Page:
Dr. Garcia converted a classroom into an obstacle course, with planks of wood that mimic an uneven sidewalk, stairs, etc. Participants practiced dynamic gait training, throwing and avoiding rubber balls, walking and turning while carrying objects, squatting, and performing judo rolls on high mats. “The highlight of the program is teaching the participants how to safely fall, based on martial arts techniques,” he says. “Each participant works with one or two students at a time, so it is very individualized and safe.”

This clinic ran from Summer 2019 through Spring 2020, when it went to a limited virtual format due to the pandemic. Plans are underway for it to restart in person this March. This program also has a research component; Dr. Garcia is collecting data from participants on whether the number and severity of falls are reduced.

The Benefits of Integrating Patients into the Classroom

Dr. Garcia joined the USAHS faculty in 2009 with a background in clinical practice and leadership. He had previously served as the director of rehabilitation at West Gables Rehabilitation Hospital in Miami. In 2018, he embarked on earning his Doctor of Education (EdD) degree at USAHS, graduating in 2021. His dissertation explored the benefits of integrating patients into the classroom setting. “Alongside the two pro bono clinics, I regularly expose students to patients in the classroom—either by inviting patient visitors to campus or by taking the students to a local rehabilitation hospital where I work,” says Dr. Garcia. For his dissertation, he compared students’ self-reported confidence levels across various patient integration experiences.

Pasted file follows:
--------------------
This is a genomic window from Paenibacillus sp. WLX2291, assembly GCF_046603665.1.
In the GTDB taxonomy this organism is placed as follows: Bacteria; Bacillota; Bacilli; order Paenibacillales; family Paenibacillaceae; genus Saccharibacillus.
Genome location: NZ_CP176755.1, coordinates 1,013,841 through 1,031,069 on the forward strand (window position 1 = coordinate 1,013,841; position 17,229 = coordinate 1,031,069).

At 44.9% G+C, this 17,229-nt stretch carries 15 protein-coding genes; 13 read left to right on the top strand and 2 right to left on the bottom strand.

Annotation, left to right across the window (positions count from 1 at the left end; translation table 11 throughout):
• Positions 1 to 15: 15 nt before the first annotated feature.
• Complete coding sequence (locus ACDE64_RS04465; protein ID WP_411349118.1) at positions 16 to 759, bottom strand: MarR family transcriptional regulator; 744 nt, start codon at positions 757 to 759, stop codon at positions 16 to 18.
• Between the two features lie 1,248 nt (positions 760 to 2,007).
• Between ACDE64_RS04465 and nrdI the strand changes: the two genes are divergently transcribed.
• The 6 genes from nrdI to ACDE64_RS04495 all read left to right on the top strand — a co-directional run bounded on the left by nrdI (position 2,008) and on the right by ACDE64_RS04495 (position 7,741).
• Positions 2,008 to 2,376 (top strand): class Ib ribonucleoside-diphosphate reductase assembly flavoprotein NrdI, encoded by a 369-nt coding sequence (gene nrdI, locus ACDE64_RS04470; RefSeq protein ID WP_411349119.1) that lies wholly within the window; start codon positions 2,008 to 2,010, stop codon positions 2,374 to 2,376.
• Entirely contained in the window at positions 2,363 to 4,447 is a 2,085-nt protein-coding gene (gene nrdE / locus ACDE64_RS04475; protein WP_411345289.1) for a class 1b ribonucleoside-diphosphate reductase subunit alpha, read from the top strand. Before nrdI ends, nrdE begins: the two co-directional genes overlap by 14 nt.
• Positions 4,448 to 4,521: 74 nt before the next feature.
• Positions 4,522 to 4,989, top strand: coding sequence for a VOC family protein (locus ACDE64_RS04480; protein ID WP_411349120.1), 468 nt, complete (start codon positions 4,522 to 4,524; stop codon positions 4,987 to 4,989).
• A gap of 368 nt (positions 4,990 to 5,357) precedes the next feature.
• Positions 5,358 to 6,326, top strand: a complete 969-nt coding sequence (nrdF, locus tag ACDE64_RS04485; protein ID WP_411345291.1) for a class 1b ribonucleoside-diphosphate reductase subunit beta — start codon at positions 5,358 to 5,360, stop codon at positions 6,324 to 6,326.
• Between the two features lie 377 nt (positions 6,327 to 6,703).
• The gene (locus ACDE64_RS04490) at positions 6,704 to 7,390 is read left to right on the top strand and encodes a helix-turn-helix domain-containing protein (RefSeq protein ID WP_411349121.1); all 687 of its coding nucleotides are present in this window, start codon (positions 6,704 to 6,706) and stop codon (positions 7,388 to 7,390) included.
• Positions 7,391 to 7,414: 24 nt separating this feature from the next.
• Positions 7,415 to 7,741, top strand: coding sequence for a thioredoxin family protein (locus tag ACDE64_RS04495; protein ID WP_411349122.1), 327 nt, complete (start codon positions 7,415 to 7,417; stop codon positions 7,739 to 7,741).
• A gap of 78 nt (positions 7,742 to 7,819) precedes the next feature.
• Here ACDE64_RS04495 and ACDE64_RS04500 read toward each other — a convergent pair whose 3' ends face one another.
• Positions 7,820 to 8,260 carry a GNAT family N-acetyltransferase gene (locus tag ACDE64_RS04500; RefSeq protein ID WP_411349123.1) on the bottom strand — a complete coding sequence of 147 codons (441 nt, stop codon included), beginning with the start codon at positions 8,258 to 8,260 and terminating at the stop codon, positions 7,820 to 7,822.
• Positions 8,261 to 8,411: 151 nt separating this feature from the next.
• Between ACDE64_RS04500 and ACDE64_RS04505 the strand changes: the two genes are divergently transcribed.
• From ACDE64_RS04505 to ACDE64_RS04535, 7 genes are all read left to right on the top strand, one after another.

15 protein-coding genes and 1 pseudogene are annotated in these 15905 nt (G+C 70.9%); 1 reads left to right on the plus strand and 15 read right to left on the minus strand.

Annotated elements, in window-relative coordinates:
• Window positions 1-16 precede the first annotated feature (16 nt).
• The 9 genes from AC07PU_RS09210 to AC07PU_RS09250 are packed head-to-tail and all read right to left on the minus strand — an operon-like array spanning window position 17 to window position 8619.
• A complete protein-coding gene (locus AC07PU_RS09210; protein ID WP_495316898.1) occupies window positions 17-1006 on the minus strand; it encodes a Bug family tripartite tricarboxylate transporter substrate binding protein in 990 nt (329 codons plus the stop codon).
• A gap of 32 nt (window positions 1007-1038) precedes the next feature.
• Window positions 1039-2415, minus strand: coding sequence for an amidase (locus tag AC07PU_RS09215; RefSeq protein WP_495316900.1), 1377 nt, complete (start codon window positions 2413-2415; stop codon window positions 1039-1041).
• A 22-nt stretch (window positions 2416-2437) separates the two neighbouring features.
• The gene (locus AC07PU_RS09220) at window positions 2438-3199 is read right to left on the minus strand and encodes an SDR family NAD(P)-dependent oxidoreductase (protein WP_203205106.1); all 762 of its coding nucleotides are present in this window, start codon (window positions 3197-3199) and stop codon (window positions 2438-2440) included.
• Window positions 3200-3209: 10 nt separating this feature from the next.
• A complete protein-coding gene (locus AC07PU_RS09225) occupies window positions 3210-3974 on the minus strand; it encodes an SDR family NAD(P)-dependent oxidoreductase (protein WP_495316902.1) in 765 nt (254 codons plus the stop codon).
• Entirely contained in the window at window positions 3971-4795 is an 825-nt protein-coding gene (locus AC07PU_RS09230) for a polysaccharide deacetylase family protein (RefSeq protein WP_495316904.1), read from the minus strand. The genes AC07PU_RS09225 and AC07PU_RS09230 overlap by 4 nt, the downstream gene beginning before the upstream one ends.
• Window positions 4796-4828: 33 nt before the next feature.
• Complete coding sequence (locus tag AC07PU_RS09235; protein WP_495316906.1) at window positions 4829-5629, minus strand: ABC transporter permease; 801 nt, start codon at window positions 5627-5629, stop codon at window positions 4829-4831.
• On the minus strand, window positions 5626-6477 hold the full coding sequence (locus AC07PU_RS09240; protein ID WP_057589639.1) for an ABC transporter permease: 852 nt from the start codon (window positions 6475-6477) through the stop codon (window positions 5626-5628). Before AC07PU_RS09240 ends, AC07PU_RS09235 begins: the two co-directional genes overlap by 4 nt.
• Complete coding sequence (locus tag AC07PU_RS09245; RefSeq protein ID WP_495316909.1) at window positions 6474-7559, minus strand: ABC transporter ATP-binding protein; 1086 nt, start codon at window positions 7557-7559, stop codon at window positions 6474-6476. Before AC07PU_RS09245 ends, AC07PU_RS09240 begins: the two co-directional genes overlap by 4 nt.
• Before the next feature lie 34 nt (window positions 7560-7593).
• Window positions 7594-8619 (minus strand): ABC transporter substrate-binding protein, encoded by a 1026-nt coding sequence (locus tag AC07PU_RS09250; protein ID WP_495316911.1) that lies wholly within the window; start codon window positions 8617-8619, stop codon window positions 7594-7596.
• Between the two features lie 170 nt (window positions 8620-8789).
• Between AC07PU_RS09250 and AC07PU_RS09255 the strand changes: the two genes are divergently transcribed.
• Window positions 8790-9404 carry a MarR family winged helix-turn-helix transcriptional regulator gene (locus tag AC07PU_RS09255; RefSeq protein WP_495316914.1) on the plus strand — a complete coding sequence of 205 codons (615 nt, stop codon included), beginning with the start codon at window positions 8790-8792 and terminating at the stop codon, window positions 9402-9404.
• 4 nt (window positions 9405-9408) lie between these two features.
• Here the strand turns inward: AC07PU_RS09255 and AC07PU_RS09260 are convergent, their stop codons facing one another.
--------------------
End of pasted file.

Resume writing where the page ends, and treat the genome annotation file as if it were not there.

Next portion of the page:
“Results showed that integration of patients in the classroom setting improved overall student confidence when completing a neurological examination and treatment.”

For Dr. Garcia, the benefits of these patient integration experiences are twofold. “I’m a clinician and an academic, and I love being able to do both at the same time,” he says. “It fulfills my two greatest passions—helping patients and teaching students. It’s great to see students’ aha moments—and everything they’ve learned clicks for them.”


The largest PT school in the United States,* the University of St. Augustine for Health Sciences (USAHS) offers a hands-on Doctor of Physical Therapy (DPT) degree. Join a collaborative cohort of peers who learn under the mentorship of expert faculty-practitioners. Practice with mock and real patients in our state-of-the-art simulation centers and learn anatomy with our high-tech tools. Prepare for clinical practice with a wide range of patients, as well as for advanced roles in research, practice leadership, and policymaking. Residential (blended didactic courses + in-person labs on weekdays) and Flex (online courses + in-person labs on weekends) formats are available.

*Based on total DPT degrees conferred, as reported by the Integrated Postsecondary Education Data System (IPEDS). Data is captured by IPEDS through interrelated surveys conducted annually by the U.S. Department of Education’s National Center for Education Statistics (NCES).